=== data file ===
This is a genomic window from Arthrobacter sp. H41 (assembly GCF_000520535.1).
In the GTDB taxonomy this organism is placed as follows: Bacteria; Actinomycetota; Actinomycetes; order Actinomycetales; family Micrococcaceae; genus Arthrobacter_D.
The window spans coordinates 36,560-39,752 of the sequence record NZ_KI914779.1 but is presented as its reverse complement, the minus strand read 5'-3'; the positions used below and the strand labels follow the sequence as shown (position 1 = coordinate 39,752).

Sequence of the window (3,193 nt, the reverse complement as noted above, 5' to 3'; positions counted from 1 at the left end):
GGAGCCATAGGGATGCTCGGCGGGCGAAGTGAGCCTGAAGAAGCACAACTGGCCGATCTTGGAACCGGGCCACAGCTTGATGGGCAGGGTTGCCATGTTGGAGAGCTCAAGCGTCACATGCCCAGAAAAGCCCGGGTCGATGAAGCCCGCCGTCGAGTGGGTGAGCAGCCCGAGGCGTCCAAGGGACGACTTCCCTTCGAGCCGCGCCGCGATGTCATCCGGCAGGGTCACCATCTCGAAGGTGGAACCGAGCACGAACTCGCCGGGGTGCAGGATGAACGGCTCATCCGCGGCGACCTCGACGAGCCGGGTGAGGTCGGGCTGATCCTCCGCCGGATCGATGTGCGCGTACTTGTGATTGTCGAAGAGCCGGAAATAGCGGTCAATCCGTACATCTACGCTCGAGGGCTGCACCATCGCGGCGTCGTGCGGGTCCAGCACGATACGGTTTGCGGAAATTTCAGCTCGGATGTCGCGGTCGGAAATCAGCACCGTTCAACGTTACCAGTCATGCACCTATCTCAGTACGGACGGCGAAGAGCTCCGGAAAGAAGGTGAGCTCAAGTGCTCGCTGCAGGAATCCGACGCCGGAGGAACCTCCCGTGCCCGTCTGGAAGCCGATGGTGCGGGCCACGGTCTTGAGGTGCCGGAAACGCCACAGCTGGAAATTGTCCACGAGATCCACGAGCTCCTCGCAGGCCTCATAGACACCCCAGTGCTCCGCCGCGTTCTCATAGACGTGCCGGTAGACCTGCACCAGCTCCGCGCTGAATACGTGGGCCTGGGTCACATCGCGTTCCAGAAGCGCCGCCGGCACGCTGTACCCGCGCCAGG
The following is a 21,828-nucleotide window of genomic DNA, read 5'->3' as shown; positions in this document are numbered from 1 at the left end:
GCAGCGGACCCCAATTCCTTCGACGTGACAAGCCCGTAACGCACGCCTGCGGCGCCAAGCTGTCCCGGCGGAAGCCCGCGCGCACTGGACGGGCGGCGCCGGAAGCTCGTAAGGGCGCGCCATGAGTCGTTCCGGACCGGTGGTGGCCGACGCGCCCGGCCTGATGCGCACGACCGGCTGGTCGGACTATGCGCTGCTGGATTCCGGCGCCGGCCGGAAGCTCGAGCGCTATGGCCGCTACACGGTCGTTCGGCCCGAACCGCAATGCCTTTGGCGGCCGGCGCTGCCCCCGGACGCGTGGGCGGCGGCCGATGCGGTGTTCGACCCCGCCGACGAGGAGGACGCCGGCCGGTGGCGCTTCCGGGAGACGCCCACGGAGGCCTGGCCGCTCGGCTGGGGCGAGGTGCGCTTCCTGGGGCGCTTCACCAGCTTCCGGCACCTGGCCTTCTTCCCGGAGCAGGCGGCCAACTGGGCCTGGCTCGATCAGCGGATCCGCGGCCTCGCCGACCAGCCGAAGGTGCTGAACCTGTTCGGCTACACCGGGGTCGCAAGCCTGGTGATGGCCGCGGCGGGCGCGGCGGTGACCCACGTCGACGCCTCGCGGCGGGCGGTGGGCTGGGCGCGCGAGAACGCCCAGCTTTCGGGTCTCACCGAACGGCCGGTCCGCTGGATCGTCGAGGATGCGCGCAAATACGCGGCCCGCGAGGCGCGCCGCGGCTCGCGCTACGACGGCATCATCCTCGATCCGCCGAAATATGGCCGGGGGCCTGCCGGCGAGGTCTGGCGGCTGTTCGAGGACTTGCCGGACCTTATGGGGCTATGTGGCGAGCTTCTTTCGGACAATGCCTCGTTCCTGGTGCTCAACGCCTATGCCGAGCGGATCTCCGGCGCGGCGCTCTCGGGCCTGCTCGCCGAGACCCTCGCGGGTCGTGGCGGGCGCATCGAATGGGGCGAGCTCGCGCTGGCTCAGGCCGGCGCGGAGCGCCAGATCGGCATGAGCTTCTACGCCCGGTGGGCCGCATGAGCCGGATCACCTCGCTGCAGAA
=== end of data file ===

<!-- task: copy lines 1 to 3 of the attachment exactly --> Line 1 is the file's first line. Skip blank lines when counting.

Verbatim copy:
This is a genomic window from Arthrobacter sp. H41 (assembly GCF_000520535.1).
In the GTDB taxonomy this organism is placed as follows: Bacteria; Actinomycetota; Actinomycetes; order Actinomycetales; family Micrococcaceae; genus Arthrobacter_D.
The window spans coordinates 36,560-39,752 of the sequence record NZ_KI914779.1 but is presented as its reverse complement, the minus strand read 5'-3'; the positions used below and the strand labels follow the sequence as shown (position 1 = coordinate 39,752).